A lot of people have been asking my opinion on The Woman in Black that Adrien and I went to see on Saturday. I figured I'd save myself some time and just spill my thoughts in a blog post.
If someone were to ask if I recommended seeing the movie, I'd say to them "Yes, but wait until it's on DVD." The primary reason for this? In a movie theatre you can't hide under a blanket and cling very easily to your neighbor. Such as it was, Adrien and I were hiding behind our jackets and pressed as closely together as our seats would allow.
However, I'd also say that if you have children, or are a very sensitive person (particularly when it comes to children), don't see the film. Here's a little test to see if you'll be able to handle it:
-Have you seen The Others?
-Have you seen The Orphanage?
-Have you seen The Innocents?
-Did you enjoy them or find them too creepy to bear?
Obviously you have to consider if you can handle not only the scares of the film, but the potentially disturbing images of dead or dying or ghosty children.
Now we move on.
Aviso! Potentially spoiling spoilers ahead! If you haven't seen it, enjoy the trailer below and stop reading (unless you don't mind being spoiled).
There were a few things about the film that I didn't like.
1. How old is Arthur's son? I could swear they said he was 4 years old multiple times in the film, but everyone else (on movie blogs and such) says he's 3. I think he acts more like a 4 year old anyway. Yes, I realize this is a quibbling point.
2. Why didn't the townspeople just TELL Arthur about the curse? Seriously, the lives of several children could have been saved.
3. If you are up against losing your job if you don't complete a task, and a seriously demented ghost starts haunting you at your jobsite, and children are dying because of it, weigh your options and GET A NEW JOB!!!
4. He never even sorted out the legal paperwork anyway. Pff.
5. Why, after being reunited with her son, did the Woman in Black still exact her revenge on the village? I understand that she was crazy, and that she said she'd never forgive her sister, but why didn't she just hunt down her sister's ghost so the two could have it out, and stop killing other peoples' kids? Eh?
And there were things that I liked (obviously; if I'm pulling things like an incongruity in age for my "dislikes" list):
1. The sets, costumes, and lighting made it all very believable. I've decided that Victorian times are the perfect setting for hauntings, because all the furniture, toys, lights, etc are terribly conducive to creepiness. It's true that Gothic horror seems to really be the best horror sub-genre.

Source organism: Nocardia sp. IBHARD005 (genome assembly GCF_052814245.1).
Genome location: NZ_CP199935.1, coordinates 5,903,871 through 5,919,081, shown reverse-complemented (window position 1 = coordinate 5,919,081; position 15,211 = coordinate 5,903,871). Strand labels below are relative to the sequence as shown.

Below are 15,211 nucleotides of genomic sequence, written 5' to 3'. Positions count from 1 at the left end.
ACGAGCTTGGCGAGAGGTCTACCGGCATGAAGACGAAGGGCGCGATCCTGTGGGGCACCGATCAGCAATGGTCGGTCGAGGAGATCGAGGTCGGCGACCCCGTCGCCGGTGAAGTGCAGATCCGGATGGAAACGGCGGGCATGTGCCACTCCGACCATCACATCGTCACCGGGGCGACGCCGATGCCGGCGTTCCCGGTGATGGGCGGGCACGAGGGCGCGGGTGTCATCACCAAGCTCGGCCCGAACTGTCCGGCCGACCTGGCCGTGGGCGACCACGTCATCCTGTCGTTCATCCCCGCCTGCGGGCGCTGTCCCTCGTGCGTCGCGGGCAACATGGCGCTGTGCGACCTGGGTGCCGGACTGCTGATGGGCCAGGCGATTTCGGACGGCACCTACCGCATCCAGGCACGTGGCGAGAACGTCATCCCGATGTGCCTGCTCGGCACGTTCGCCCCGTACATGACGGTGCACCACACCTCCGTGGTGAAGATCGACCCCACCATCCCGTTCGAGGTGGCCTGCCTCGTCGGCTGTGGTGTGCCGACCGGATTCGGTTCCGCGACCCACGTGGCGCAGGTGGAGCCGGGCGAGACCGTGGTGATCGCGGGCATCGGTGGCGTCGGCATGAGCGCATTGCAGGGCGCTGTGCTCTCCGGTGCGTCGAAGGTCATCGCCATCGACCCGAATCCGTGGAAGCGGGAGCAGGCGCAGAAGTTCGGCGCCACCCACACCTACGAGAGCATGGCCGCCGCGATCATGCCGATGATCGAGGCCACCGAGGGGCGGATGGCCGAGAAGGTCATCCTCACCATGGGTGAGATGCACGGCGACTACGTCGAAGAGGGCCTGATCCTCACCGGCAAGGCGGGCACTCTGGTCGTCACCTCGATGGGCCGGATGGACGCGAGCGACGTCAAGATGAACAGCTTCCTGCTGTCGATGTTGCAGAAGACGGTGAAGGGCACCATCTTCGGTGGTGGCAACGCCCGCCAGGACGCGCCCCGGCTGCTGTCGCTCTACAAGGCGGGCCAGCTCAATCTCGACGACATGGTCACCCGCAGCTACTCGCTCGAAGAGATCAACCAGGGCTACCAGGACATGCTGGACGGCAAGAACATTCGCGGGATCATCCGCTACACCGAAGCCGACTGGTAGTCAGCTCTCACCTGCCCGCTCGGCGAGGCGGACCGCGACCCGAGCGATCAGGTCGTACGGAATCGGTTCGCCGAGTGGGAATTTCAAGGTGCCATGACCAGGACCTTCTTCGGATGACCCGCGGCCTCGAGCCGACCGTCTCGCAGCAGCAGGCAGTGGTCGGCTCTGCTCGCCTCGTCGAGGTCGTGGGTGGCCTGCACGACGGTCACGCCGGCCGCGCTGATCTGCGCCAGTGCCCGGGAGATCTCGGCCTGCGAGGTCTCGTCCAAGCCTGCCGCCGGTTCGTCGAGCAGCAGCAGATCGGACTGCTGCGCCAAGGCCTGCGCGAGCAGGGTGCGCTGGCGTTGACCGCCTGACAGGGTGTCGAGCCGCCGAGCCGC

2. The cinematography was excellent. Often used was the camera in the point of view of the ghost. It wasn't overplayed either, it was used subtly; you never saw the camera zoom in on a frightened Arthur's face.
3. Arthur acted rationally. If you're locked on an island with the tide in, with ghosts inside and outside the house, you're going to have to do something about it either way. And we learned pretty quickly that ignoring it isn't going to help the situation.
4. The deaths were realistic, and the haunting seemingly also real. There were no seances or any of that drivel. The only issue I had with it was the wife of Sam who for some reason was able to channel the ghosts of the children. Why her?
5. There was just the right amount of occasional humor. Arthur's son's drawing of his father with a perpetually frowny face, the presence of "the twins" at dinner time, etc.
6. The "frights" were not stupid. Aside from the occasional ghost screaming down the hallway and the boy's ghost emerging from the bed, there was nothing that made you stop, raise an eyebrow, and say "Really?" Even the little parts that made you jump felt necessary and not contrived.
I do, however, have some questions that I'd like input on. First of all, how did Arthur know how to reunite the ghost with his mother? I can understand the birthday cards, but why was it necessary to wind up all the creepy toys in the nursery? Similarly, why did the boy come out of the bed in another room? I understand that Arthur probably let in the boy's ghost by opening the door when he came a-knocking, but why didn't that allow the two ghosts to find each other?
Another question I have is what was the deal with Arthur and his son being killed? Part of me wants to say that it was the WIB's sick form of saying 'thanks' to Arthur for reuniting her with her son (you know, he reunited her so she figured she'd reunite his little family). But that part of me just really wants this film to be one of the best scary movies I've seen, and if the WIB had just decided to keep killing kids for no reason besides "NEVER FORGIVE!" seems silly. I mean really, that's why I hated The Ring. But if she was just saying thank you, what relevance did Sam seeing all the ghosts of the dead children have? Was it all their little spirits finally being released from the clutches of the WIB? Did they appear to Sam because he was the father of one of the dead?
Oh, and for the record, having seen My Boy Jack and plenty of interviews with Daniel Radcliffe (plus the hilarious SNL episode a few weeks ago), I had no problem whatsoever removing the idea of Harry Potter from my mind. And I also have to say that Daniel Radcliffe has done an excellent job in being able to perform roles very different from the boy wizard. I don't know why people have issues with him having facial hair, or being married, or being the father of a young boy. The man's almost 23, he's not 15 anymore.
I'm very curious to hear what you thought, if you've seen the film.